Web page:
As a nation, Peru suffers from a veritable embarrassment of riches when it comes to natural beauty and pre-Columbian heritage. So for a long time Lima has simply left the rest of the country to it and gotten on with the business of being the capital. As a result, it is often overlooked by travellers, preferring to pluck the low-hanging fruit at Cusco and Arrequippa than spend time digging the noise and chaos to find its hidden charms of the Peruvian Capital.
But hidden amongst the modern skyscrapers are genuinely ancient temples and pristine colonial mansions; within many of the bleaker modern monstrosities are genuinely inspiring art galleries, exceptional gastronomic adventures and fascinating museums where you could lose yourself for weeks, let alone and afternoon. Because while many of the mountain communities appear to lag several centuries behind, Lima has taken the fast track to the 21st century.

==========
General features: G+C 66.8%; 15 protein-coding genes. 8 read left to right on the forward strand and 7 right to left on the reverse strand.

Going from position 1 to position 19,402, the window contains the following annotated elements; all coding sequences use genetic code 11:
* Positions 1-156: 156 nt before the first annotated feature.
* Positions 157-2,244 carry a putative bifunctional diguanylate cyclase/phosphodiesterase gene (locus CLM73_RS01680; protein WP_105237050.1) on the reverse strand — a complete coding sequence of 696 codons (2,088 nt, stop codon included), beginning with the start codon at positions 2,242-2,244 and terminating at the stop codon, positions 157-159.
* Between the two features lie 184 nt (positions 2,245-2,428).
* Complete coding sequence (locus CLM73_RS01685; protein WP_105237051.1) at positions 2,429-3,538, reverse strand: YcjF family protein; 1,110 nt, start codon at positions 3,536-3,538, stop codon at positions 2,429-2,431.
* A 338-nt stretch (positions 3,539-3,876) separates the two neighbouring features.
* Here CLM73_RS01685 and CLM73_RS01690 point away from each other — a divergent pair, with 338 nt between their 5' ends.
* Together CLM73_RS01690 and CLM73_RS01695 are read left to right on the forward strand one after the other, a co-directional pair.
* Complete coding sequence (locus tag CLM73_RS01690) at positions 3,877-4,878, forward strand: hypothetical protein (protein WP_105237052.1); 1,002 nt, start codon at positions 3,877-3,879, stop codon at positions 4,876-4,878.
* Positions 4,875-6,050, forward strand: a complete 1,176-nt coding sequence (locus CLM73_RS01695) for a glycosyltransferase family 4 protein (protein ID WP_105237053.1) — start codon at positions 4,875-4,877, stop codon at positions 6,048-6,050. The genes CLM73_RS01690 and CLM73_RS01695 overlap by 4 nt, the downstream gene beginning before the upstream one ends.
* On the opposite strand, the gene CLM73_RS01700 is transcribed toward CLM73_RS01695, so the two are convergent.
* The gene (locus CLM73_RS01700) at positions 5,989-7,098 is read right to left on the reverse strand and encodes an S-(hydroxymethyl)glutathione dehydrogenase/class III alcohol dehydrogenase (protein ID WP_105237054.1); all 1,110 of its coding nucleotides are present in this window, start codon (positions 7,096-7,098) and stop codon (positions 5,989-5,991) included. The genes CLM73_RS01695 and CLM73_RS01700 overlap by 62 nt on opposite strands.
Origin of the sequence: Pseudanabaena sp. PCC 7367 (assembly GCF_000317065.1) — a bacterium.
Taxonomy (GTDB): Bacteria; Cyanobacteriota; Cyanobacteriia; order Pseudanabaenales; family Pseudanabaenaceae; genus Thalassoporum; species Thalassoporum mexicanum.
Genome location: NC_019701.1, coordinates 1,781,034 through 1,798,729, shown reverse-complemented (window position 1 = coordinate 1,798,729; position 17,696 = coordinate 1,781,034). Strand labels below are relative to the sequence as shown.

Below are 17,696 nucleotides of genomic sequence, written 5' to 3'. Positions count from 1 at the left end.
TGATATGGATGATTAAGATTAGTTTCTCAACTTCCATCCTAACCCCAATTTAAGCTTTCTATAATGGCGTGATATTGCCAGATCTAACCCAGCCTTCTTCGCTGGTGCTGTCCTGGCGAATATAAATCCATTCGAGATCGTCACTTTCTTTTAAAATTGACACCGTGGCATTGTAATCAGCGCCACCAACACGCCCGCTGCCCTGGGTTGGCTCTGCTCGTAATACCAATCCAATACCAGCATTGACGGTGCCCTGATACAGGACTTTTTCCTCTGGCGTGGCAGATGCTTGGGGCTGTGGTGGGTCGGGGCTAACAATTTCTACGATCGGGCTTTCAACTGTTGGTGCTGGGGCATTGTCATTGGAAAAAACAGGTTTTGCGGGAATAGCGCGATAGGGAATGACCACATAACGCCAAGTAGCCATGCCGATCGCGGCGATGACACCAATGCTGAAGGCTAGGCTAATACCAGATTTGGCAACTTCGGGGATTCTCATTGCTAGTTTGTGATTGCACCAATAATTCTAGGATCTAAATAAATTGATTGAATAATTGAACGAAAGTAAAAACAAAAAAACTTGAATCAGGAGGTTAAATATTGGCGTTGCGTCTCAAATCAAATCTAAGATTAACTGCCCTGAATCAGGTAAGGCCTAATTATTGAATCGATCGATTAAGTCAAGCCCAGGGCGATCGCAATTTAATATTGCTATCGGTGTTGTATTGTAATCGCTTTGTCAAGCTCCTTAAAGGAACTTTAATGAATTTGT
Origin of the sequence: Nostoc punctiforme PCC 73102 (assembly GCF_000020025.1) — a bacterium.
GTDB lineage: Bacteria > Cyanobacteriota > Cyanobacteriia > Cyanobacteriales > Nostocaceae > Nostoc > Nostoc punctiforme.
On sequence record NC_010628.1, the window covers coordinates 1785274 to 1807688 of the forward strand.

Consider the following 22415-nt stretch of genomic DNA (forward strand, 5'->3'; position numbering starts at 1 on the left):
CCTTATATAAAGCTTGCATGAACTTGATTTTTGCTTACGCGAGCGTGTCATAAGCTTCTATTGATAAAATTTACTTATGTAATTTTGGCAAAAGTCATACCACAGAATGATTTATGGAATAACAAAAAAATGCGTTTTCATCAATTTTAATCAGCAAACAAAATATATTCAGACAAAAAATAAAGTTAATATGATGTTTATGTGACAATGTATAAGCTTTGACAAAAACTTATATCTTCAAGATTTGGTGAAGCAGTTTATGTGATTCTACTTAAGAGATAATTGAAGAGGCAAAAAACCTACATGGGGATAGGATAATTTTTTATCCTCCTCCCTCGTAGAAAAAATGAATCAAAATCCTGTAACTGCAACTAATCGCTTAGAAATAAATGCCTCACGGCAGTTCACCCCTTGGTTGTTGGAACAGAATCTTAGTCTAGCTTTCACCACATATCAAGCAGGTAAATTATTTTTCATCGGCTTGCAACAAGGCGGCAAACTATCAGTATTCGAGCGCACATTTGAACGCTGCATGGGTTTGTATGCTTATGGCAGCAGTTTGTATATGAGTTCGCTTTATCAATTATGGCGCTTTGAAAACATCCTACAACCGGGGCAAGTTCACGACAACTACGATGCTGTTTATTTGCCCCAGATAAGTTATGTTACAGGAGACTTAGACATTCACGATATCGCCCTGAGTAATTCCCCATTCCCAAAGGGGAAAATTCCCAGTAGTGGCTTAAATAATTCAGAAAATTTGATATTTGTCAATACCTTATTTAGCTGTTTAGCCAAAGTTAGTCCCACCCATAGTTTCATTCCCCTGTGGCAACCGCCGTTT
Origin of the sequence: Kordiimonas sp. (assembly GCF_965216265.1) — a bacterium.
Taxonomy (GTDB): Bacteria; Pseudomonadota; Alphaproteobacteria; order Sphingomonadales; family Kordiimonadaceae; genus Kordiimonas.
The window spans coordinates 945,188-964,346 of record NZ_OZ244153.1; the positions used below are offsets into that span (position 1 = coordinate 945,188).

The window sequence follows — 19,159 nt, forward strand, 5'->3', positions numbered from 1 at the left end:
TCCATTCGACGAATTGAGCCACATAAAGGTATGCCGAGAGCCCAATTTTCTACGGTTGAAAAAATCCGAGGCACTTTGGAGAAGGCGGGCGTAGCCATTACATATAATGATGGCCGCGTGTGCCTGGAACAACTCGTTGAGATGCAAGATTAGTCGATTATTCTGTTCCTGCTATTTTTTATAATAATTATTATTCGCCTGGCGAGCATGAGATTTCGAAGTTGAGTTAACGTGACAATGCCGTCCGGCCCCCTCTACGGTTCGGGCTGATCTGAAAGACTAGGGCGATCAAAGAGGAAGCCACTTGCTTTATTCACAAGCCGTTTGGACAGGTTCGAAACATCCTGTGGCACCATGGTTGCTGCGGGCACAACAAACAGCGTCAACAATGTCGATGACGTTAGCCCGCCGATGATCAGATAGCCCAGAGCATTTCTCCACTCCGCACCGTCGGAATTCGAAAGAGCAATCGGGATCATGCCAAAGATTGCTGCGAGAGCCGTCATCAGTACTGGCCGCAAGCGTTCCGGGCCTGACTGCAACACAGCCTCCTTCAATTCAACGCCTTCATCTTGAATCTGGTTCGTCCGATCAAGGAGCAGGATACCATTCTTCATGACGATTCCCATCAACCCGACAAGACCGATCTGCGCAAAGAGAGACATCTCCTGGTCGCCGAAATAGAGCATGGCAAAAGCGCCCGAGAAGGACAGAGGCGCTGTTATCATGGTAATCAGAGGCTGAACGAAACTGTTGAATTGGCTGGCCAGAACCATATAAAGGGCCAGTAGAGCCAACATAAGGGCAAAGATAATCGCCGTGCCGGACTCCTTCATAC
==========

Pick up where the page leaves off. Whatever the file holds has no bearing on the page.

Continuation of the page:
Where to stay
The Miraflores Hotel maintains has an excellent range of facilities and maintains a high standard of service. Peru Star Apartments are spacious and comfortable, with staff that are genuinely eager to help with their local knowledge.
Where to eat
Astrid y Gaston is widely regarded as the best restaurant in town, serving fine Peruvian fusion cuisine in what feels like a refined wine cellar. Chala, near the Bridge of Sighs, has an excellent menu of costa fusion food – Peruvian traditional meals with a Mediterranean twist.
What to see
The historic Plaza de Mayor is the closest thing in Lima to a genuine tourist sight; though the Museo Larco has over 45,000 pieces of Pre-Columbian art tracing 4,000 years of development. Bicycle tours have become a popular way of seeing the city, with plenty of local guides available to give you a real insight into its history and culture.